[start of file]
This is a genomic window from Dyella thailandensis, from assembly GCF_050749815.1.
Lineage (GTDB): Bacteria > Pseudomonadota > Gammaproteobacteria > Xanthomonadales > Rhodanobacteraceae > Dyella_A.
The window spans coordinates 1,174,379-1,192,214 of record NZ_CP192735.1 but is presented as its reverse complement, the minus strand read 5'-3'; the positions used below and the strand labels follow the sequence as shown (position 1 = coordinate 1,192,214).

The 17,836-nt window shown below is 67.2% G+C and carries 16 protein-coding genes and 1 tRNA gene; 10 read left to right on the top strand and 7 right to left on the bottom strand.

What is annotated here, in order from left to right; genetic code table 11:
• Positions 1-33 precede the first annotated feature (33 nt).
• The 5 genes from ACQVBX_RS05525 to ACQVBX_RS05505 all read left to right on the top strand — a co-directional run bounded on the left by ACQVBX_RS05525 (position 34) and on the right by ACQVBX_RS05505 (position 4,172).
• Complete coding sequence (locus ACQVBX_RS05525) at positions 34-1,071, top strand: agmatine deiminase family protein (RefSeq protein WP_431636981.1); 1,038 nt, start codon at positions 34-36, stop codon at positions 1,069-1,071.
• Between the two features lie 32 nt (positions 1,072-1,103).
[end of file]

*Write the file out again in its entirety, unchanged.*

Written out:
This is a genomic window from Dyella thailandensis, from assembly GCF_050749815.1.
Lineage (GTDB): Bacteria > Pseudomonadota > Gammaproteobacteria > Xanthomonadales > Rhodanobacteraceae > Dyella_A.
The window spans coordinates 1,174,379-1,192,214 of record NZ_CP192735.1 but is presented as its reverse complement, the minus strand read 5'-3'; the positions used below and the strand labels follow the sequence as shown (position 1 = coordinate 1,192,214).

The 17,836-nt window shown below is 67.2% G+C and carries 16 protein-coding genes and 1 tRNA gene; 10 read left to right on the top strand and 7 right to left on the bottom strand.

What is annotated here, in order from left to right; genetic code table 11:
• Positions 1-33 precede the first annotated feature (33 nt).
• The 5 genes from ACQVBX_RS05525 to ACQVBX_RS05505 all read left to right on the top strand — a co-directional run bounded on the left by ACQVBX_RS05525 (position 34) and on the right by ACQVBX_RS05505 (position 4,172).
• Complete coding sequence (locus ACQVBX_RS05525) at positions 34-1,071, top strand: agmatine deiminase family protein (RefSeq protein WP_431636981.1); 1,038 nt, start codon at positions 34-36, stop codon at positions 1,069-1,071.
• Between the two features lie 32 nt (positions 1,072-1,103).